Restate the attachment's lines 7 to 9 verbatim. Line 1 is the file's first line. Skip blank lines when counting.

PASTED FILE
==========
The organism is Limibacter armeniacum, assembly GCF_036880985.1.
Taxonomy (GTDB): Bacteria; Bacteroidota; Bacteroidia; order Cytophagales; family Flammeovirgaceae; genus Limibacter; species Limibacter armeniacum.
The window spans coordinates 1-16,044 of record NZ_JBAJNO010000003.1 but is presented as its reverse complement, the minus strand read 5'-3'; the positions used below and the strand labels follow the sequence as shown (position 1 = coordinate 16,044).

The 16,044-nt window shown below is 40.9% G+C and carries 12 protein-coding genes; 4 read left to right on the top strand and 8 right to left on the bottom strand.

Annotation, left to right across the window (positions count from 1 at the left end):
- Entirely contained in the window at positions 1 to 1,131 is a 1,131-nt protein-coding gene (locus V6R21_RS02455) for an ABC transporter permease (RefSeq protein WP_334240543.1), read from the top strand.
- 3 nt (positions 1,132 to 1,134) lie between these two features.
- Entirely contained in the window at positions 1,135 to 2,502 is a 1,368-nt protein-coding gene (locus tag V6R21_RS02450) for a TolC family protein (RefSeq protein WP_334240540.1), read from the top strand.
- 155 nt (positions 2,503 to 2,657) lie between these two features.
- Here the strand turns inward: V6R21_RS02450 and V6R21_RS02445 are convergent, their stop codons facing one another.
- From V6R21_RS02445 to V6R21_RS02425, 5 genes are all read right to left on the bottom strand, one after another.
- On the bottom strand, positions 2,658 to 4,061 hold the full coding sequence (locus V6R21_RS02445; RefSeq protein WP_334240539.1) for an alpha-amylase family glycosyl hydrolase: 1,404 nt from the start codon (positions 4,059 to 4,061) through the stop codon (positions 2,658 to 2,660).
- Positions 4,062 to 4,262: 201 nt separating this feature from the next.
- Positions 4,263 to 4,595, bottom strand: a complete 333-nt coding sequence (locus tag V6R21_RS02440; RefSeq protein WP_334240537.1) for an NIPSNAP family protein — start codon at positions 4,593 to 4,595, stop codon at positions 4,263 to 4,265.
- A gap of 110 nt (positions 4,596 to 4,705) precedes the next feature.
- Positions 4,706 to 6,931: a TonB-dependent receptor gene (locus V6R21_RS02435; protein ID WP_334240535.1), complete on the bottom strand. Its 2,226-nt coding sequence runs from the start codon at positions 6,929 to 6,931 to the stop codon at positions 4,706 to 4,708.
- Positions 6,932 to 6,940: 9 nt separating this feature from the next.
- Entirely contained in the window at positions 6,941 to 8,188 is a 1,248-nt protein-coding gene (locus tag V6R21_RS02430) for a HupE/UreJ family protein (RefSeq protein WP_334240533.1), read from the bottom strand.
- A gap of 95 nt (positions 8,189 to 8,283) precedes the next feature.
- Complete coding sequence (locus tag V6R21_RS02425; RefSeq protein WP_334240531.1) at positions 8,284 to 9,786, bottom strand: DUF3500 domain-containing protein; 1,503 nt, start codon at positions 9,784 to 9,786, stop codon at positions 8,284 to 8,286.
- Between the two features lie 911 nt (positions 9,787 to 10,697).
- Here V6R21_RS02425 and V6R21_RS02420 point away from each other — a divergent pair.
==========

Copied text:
- 3 nt (positions 1,132 to 1,134) lie between these two features.
- Entirely contained in the window at positions 1,135 to 2,502 is a 1,368-nt protein-coding gene (locus tag V6R21_RS02450) for a TolC family protein (RefSeq protein WP_334240540.1), read from the top strand.
- 155 nt (positions 2,503 to 2,657) lie between these two features.